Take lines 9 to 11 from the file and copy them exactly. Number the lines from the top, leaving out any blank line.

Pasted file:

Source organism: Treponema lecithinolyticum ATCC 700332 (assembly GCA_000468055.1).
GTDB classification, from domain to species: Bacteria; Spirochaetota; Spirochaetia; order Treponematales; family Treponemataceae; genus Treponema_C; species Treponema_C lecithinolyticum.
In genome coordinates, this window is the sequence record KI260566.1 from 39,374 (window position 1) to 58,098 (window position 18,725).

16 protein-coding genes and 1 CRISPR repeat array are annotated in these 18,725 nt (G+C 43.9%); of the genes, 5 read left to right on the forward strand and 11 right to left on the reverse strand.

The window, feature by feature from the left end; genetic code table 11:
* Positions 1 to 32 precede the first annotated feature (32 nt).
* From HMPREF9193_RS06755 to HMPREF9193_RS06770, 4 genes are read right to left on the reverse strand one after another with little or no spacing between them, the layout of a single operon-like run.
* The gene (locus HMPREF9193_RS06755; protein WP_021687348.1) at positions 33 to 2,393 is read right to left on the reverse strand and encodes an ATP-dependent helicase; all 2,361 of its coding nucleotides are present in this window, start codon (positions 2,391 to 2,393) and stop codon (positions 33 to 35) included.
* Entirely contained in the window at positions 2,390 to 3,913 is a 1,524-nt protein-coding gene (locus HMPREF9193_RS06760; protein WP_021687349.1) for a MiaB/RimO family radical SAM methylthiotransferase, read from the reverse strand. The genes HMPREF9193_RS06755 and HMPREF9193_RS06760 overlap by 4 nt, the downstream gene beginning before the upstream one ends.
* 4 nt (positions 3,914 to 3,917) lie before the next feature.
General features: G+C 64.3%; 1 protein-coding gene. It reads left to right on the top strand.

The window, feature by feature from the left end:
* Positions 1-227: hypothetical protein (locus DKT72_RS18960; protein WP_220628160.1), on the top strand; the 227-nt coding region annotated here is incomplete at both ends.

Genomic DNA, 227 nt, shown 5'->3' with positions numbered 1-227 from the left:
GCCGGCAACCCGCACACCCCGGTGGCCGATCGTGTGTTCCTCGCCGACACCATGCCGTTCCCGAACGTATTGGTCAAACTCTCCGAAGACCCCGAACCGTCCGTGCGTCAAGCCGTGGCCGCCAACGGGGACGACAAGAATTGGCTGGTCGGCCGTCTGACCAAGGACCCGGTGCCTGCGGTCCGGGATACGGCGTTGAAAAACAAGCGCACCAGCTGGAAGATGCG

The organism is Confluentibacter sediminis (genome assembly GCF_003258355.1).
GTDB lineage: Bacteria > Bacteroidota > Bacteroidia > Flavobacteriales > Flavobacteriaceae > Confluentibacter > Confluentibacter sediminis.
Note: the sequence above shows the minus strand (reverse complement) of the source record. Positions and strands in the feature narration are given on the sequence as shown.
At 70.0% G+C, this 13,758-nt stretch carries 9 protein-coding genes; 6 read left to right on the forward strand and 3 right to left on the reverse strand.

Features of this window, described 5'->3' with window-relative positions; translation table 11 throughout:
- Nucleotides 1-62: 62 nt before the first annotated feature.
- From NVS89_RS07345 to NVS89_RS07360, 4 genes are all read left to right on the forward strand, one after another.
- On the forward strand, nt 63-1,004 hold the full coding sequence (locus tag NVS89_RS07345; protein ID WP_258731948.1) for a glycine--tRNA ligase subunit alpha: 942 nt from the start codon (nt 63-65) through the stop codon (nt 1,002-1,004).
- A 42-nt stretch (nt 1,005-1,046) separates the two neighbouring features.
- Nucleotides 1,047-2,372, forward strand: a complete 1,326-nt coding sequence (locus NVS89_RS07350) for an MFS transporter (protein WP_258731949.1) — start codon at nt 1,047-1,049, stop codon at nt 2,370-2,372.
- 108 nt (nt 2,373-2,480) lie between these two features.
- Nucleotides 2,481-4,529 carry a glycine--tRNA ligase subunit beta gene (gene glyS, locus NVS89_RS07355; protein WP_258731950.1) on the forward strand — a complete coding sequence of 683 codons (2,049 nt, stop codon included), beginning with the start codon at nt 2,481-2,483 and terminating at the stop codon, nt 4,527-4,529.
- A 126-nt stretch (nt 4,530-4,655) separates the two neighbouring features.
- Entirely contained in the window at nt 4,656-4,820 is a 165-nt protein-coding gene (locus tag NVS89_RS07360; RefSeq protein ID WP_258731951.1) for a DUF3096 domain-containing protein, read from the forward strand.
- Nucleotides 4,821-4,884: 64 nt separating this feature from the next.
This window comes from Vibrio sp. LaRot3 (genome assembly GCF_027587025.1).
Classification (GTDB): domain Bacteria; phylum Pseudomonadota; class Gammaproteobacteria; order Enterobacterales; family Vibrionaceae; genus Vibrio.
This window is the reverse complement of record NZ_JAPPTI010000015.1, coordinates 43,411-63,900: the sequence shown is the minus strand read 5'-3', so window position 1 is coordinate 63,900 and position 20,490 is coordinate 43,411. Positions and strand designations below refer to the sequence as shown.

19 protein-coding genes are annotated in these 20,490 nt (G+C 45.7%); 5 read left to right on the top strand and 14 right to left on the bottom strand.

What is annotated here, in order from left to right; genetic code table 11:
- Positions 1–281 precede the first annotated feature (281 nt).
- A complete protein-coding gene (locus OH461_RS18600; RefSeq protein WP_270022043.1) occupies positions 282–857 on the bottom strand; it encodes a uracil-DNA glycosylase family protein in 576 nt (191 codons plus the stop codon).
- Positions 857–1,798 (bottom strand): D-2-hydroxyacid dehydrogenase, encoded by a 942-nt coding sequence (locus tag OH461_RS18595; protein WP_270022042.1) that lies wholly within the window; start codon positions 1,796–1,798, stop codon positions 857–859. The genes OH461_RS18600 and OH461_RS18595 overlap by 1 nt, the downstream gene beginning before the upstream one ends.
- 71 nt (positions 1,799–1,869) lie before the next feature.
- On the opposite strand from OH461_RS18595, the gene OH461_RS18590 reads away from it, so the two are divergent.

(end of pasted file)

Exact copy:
* Entirely contained in the window at positions 2,390 to 3,913 is a 1,524-nt protein-coding gene (locus HMPREF9193_RS06760; protein WP_021687349.1) for a MiaB/RimO family radical SAM methylthiotransferase, read from the reverse strand. The genes HMPREF9193_RS06755 and HMPREF9193_RS06760 overlap by 4 nt, the downstream gene beginning before the upstream one ends.
* 4 nt (positions 3,914 to 3,917) lie before the next feature.
General features: G+C 64.3%; 1 protein-coding gene. It reads left to right on the top strand.